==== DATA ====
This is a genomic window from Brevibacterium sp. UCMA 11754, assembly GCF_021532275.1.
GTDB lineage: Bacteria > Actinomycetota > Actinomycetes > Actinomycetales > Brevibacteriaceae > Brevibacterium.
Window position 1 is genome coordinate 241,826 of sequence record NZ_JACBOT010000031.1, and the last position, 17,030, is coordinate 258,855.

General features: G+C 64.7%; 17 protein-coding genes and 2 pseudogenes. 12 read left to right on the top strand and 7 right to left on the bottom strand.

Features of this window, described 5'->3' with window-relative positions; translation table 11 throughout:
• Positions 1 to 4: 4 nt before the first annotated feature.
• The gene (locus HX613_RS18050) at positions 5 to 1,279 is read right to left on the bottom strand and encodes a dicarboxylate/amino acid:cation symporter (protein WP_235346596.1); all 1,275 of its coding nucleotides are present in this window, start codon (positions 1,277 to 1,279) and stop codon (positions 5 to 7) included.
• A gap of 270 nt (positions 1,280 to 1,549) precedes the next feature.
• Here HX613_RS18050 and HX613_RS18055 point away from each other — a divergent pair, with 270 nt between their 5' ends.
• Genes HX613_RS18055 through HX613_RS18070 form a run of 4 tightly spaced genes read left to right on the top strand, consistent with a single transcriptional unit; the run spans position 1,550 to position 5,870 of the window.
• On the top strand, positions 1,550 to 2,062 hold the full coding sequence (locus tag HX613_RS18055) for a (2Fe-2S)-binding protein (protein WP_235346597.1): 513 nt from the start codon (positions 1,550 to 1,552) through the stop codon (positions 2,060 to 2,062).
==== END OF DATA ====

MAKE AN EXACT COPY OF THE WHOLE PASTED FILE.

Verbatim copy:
This is a genomic window from Brevibacterium sp. UCMA 11754, assembly GCF_021532275.1.
GTDB lineage: Bacteria > Actinomycetota > Actinomycetes > Actinomycetales > Brevibacteriaceae > Brevibacterium.
Window position 1 is genome coordinate 241,826 of sequence record NZ_JACBOT010000031.1, and the last position, 17,030, is coordinate 258,855.

General features: G+C 64.7%; 17 protein-coding genes and 2 pseudogenes. 12 read left to right on the top strand and 7 right to left on the bottom strand.

Features of this window, described 5'->3' with window-relative positions; translation table 11 throughout:
• Positions 1 to 4: 4 nt before the first annotated feature.
• The gene (locus HX613_RS18050) at positions 5 to 1,279 is read right to left on the bottom strand and encodes a dicarboxylate/amino acid:cation symporter (protein WP_235346596.1); all 1,275 of its coding nucleotides are present in this window, start codon (positions 1,277 to 1,279) and stop codon (positions 5 to 7) included.
• A gap of 270 nt (positions 1,280 to 1,549) precedes the next feature.
• Here HX613_RS18050 and HX613_RS18055 point away from each other — a divergent pair, with 270 nt between their 5' ends.
• Genes HX613_RS18055 through HX613_RS18070 form a run of 4 tightly spaced genes read left to right on the top strand, consistent with a single transcriptional unit; the run spans position 1,550 to position 5,870 of the window.
• On the top strand, positions 1,550 to 2,062 hold the full coding sequence (locus tag HX613_RS18055) for a (2Fe-2S)-binding protein (protein WP_235346597.1): 513 nt from the start codon (positions 1,550 to 1,552) through the stop codon (positions 2,060 to 2,062).